Check, check and check.
To be clear, I wasn’t technically deficient at the time of my appointment. As my new doc explained, it’s recommended that our bodies’ levels of B12 fall somewhere between 200 and 1,100 mcg. I rang in at 211 (and this was only days after a hangover that resulted in a massive craving for meat and the rapid consumption of a towering plate of deli meat; a very non-vegetarian act that could have significantly spiked my levels).
(Raves like this sometimes result in a need for turkey meat. Little did I know it was actually making me healthier. Conclusion: partying is good.)
Still, it is in no way surprising that I’ve allowed myself (is it bad that I see it as something I’ve done to my body?) to become deficient in a vitamin that seems so important to our very being. Consuming a largely vegetarian, sometimes vegan, diet after years and years and years of consuming every part of the farm has been incredibly beneficial in some ways and incredibly challenging in others. The most important part of this process, I suppose, is to now listen to my body and heed those challenges that arise.
The good news is that step 1 is to simply stock up on vitamin B12 supplements. Easy. Last week, I popped in to my local CVS and scanned my different options, choosing a natural-sounding brand of swallowable 1,000 mcg vitamin B12 pills over the cherry flavored chewable generic kind. The last thing I needed was a reason not to take my daily vitamin, and cherry chewables would have been more than enough.
I can’t say that I’ve felt a tremendous difference since beginning my new vitamin regimen a week ago, but while the shooting pains still materialize every now and then, they have become less frequent. I hope to be able to say that they continue to do so.
As for the fatigue, running around from New York to Pennsylvania and back again in 24 hours while completing a half marathon somewhere in between doesn’t quite give me the proper environmental factors to gauge my energy reserves. I’m sore, I’m tired, and I’m incredibly grateful that today, the day after the race, is Rosh Hashana — the Jewish New Year — meaning that I’ll be doing whatever work that needs to be done from the comfort of my parents’ house while resting up and resetting.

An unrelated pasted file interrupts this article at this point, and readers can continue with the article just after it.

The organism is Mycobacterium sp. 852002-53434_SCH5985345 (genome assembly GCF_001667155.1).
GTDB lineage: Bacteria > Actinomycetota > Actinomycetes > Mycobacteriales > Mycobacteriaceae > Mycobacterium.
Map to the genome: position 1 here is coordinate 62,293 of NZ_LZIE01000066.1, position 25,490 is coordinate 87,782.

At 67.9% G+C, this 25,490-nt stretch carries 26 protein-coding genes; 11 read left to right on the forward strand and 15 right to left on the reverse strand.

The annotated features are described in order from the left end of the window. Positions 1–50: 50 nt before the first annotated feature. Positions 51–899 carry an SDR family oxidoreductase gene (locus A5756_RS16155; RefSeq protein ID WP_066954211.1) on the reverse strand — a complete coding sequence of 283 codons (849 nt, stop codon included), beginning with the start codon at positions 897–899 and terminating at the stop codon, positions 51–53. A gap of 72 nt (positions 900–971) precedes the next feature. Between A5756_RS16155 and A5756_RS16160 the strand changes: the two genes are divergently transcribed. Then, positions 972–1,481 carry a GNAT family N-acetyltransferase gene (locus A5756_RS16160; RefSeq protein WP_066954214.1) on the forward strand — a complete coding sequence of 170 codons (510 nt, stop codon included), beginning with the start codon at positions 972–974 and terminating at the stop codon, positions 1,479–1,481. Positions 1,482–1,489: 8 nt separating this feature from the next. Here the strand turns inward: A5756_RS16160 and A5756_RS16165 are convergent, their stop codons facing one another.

At the end of the day, I’m relieved to finally know what was causing all these mysterious physical concerns. I’m even more relieved that, on top of getting my body back to where it needs to be, I’ve completed my fourth half marathon (recap to come) and can finally get back to shorter, more body-conscious runs.
As I told my new doctor at the start of my appointment, August wasn’t exactly my month. Midway through September now, I truly feel as though I’m turning a new leaf; I just hope that the wheel continues to spin in my direction.
To a happy and healthy new year, whether you’re Jewish or not. Because, we really shouldn’t need an excuse to press “restart” in our lives; but often, we look for one anyway.
Have you ever been physically affected by a severe vitamin deficiency?
Has your diet ever directly affected your running?